It’s a question that I hear on a regular basis when doing a presentation on my work, which primarily revolves around street photography. It’s also a question that I hear posed to other photographers who produce similar work. The question is asked so consistently that I could set a clock by it when it comes time for the Q&A.

To my ear, the person posing the question may be curious about whether I get model releases. However, what they really want to know is whether they should be getting signed releases.

The answer to that million-dollar question is: it depends.

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Commuter Takes Street Photos of Others Involving Newspapers and Forced Perspective

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Think your morning commute sucks? Well, many people do. One anonymous person decided to do the clever thing of combining street photography with something Banksy might do. According to the NY Daily News, he perfectly folds newspapers and then strategically places them using forced perspective. Then he takes a photo. The Daily News isn’t stating who shot these images, but they’re quite hilarious. Some of them have Yoda, some have the Queen of England and more. Many other photographers have done similar projects–or just taken bits and pieces of ads to create a collage of some sort.

Take a look at some of them after the jump.

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The Telegraph Uses an Absolutely Brilliant Photo To Illustrate a Story

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Not many people know or really understand what a Photo Editor does at a newspaper or a publication. No, they’re not taking a photographer’s RAWs and doing loads of color correction after massive culls–at least not all the time. Instead, what they’re doing is making crops, adding metadata and maybe some minor brightening or darkening. But their main job is to choose a photo that illustrates the story that the publication is trying to get out to the world. So if a newspaper is reporting on the closing of loads of Starbucks around the nation, they’ll show an image of a storefront or something else creative with the Starbucks logo (maybe even a tall Skinny Vanilla Latte with the Starbucks logo on the cup.)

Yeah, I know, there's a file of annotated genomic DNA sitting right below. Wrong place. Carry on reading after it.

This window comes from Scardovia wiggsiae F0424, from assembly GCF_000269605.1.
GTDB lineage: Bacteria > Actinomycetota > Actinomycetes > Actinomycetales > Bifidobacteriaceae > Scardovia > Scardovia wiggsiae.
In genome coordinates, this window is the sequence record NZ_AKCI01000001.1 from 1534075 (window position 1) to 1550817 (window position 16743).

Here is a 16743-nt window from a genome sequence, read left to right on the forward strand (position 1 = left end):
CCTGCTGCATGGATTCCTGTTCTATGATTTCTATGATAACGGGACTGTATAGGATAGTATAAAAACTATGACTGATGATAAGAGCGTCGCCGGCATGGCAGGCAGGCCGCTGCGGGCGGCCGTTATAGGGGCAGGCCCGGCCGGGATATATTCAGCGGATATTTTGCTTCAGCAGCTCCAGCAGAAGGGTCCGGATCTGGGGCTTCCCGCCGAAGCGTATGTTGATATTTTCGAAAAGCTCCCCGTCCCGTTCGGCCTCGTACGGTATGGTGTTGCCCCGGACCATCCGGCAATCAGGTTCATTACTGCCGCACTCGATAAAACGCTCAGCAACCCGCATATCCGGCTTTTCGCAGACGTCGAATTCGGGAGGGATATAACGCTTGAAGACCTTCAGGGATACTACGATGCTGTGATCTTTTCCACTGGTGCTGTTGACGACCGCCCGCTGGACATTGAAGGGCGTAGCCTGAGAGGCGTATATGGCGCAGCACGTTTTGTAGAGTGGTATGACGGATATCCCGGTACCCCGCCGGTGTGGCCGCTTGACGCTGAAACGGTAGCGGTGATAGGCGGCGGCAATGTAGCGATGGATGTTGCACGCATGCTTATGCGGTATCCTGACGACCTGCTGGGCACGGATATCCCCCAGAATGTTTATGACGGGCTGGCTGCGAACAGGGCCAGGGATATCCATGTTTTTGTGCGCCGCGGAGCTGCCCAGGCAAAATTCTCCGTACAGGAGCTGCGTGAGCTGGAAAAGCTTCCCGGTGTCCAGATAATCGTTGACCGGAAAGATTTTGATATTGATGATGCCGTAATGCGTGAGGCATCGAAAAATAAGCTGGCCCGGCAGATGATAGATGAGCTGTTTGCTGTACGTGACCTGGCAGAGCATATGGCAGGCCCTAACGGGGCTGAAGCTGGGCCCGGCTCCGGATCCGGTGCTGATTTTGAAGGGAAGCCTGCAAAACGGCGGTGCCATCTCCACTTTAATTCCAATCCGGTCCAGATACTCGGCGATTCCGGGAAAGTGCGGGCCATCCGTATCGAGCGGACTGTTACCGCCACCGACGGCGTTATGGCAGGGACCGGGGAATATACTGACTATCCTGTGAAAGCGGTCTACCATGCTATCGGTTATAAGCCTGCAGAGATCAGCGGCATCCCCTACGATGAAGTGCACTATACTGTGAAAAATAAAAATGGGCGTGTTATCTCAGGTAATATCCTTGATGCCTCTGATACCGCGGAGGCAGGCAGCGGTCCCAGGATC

But today, the Telegraph has chosen a positively brilliant photo to illustrate a story going viral around the web right now. The photo shows former US Secretary of State Condoleezza Rice holding up a gesture that can easily be mistaken for something else.

And that, ladies and gents, is how some images can easily be misinterpreted–no matter how hysterical they may be.

Reader Question: Tips To Help a College Newspaper Staff

Photo by Vincent Pastore

Today’s reader question comes from Nicole Balbone, another photographer I know in the NYC area that is still in college. Nicole is the photo editor of her school newspaper and wants to give some pointers to her staff: so she turns to me. I’m a former News Editor of my college newspaper and former Editorial Director (and President) of my college radio station. Hit the jump for the reader’s letter.